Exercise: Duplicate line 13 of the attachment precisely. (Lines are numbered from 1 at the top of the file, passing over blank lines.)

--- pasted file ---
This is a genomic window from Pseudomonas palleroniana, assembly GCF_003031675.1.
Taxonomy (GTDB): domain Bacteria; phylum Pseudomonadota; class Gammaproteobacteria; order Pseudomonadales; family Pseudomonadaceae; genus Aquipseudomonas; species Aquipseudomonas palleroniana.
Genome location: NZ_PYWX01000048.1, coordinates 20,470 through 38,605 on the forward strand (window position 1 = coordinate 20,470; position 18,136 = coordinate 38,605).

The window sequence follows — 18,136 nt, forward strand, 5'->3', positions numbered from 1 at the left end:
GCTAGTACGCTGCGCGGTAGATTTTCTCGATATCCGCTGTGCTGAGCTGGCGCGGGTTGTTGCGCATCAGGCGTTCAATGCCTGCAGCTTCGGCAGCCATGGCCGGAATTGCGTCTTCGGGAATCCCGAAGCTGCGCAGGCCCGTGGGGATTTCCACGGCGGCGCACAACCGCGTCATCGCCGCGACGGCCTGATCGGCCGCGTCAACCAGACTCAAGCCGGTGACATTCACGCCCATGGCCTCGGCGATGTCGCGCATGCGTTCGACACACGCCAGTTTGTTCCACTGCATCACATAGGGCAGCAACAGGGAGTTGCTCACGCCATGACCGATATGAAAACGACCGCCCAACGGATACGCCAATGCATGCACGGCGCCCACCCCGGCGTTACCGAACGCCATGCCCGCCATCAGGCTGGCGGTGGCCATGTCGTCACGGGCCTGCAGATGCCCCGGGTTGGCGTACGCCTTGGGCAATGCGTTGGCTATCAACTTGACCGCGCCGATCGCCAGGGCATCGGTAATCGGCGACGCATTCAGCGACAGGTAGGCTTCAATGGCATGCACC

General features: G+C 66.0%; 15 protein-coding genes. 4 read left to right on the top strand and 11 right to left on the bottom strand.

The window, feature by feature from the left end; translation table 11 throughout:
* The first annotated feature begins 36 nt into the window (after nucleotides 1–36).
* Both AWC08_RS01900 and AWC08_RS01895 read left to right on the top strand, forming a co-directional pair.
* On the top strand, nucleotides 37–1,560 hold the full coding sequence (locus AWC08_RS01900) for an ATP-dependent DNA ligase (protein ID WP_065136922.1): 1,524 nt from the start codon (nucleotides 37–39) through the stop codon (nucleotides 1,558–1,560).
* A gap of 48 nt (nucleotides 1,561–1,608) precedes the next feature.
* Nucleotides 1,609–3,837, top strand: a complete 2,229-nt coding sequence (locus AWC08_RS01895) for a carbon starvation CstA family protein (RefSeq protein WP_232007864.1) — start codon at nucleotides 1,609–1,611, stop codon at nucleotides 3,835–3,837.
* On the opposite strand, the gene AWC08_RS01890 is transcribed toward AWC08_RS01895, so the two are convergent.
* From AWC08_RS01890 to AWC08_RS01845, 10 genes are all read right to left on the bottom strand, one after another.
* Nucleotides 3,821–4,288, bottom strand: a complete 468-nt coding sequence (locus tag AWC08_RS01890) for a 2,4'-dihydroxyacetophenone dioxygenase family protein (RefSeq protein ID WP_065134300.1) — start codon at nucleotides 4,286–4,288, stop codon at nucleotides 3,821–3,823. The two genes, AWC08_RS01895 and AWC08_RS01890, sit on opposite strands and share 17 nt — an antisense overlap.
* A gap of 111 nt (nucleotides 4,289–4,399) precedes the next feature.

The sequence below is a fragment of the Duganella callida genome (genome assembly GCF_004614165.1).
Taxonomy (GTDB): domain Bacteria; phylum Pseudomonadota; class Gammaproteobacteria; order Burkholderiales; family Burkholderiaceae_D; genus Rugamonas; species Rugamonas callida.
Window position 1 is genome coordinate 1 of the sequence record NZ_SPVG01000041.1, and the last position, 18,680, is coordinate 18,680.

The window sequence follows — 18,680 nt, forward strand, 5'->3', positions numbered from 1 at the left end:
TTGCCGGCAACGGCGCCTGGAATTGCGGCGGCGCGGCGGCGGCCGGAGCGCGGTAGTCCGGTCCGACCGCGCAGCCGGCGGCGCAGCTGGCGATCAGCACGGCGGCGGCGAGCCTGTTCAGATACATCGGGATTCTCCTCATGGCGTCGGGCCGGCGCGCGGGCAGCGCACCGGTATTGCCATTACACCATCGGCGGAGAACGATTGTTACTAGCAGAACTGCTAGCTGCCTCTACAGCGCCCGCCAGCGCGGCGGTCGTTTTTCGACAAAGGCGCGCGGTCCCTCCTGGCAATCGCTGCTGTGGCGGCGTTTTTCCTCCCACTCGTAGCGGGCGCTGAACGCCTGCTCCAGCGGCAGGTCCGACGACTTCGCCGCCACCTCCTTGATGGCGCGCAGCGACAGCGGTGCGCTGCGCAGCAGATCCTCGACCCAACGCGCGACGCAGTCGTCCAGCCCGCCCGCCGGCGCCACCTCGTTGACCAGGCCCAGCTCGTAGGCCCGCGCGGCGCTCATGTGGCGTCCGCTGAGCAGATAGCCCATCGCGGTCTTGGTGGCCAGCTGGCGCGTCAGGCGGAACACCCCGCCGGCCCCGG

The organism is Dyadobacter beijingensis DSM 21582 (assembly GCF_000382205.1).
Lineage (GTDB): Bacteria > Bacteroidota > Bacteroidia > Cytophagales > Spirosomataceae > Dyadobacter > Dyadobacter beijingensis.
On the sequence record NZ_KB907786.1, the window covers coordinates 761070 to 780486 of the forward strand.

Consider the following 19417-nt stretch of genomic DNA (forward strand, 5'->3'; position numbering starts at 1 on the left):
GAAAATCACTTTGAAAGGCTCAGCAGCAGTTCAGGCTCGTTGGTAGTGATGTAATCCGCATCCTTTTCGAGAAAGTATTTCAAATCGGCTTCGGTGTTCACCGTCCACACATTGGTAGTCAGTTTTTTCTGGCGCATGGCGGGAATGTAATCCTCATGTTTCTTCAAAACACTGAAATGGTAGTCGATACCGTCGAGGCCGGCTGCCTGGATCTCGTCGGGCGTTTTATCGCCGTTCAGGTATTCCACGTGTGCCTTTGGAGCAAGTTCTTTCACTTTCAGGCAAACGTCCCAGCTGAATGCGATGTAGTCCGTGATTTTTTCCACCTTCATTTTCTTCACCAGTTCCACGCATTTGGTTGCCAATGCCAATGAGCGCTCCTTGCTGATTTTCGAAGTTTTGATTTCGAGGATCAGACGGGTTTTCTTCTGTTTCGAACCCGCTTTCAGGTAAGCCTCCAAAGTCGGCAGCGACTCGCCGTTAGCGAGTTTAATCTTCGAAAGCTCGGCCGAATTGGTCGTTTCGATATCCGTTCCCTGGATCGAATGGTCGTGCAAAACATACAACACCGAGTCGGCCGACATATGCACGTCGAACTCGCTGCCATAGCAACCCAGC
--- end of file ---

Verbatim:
* On the opposite strand, the gene AWC08_RS01890 is transcribed toward AWC08_RS01895, so the two are convergent.